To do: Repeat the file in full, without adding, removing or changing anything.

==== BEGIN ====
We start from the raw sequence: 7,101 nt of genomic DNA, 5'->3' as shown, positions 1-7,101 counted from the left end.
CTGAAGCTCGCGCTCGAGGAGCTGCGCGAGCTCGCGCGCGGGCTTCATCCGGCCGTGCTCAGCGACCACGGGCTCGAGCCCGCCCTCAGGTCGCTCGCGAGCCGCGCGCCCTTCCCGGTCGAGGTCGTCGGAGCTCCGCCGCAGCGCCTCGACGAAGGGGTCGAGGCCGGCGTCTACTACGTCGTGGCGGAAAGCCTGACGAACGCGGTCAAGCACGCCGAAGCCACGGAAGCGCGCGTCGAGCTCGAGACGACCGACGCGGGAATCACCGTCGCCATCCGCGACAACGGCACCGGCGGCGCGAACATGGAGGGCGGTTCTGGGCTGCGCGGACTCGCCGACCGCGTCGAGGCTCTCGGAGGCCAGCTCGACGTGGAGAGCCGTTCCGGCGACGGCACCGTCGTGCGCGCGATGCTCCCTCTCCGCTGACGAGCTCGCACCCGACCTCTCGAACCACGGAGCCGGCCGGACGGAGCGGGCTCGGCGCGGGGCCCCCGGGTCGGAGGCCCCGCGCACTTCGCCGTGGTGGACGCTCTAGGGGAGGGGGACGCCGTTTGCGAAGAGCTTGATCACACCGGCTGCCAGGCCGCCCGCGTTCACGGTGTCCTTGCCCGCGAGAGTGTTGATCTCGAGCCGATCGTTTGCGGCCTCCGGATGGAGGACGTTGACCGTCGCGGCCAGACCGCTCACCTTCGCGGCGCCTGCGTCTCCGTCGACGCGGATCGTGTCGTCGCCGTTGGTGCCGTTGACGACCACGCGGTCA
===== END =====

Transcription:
We start from the raw sequence: 7,101 nt of genomic DNA, 5'->3' as shown, positions 1-7,101 counted from the left end.
CTGAAGCTCGCGCTCGAGGAGCTGCGCGAGCTCGCGCGCGGGCTTCATCCGGCCGTGCTCAGCGACCACGGGCTCGAGCCCGCCCTCAGGTCGCTCGCGAGCCGCGCGCCCTTCCCGGTCGAGGTCGTCGGAGCTCCGCCGCAGCGCCTCGACGAAGGGGTCGAGGCCGGCGTCTACTACGTCGTGGCGGAAAGCCTGACGAACGCGGTCAAGCACGCCGAAGCCACGGAAGCGCGCGTCGAGCTCGAGACGACCGACGCGGGAATCACCGTCGCCATCCGCGACAACGGCACCGGCGGCGCGAACATGGAGGGCGGTTCTGGGCTGCGCGGACTCGCCGACCGCGTCGAGGCTCTCGGAGGCCAGCTCGACGTGGAGAGCCGTTCCGGCGACGGCACCGTCGTGCGCGCGATGCTCCCTCTCCGCTGACGAGCTCGCACCCGACCTCTCGAACCACGGAGCCGGCCGGACGGAGCGGGCTCGGCGCGGGGCCCCCGGGTCGGAGGCCCCGCGCACTTCGCCGTGGTGGACGCTCTAGGGGAGGGGGACGCCGTTTGCGAAGAGCTTGATCACACCGGCTGCCAGGCCGCCCGCGTTCACGGTGTCCTTGCCCGCGAGAGTGTTGATCTCGAGCCGATCGTTTGCGGCCTCCGGATGGAGGACGTTGACCGTCGCGGCCAGACCGCTCACCTTCGCGGCGCCTGCGTCTCCGTCGACGCGGATCGTGTCGTCGCCGTTGGTGCCGTTGACGACCACGCGGTCA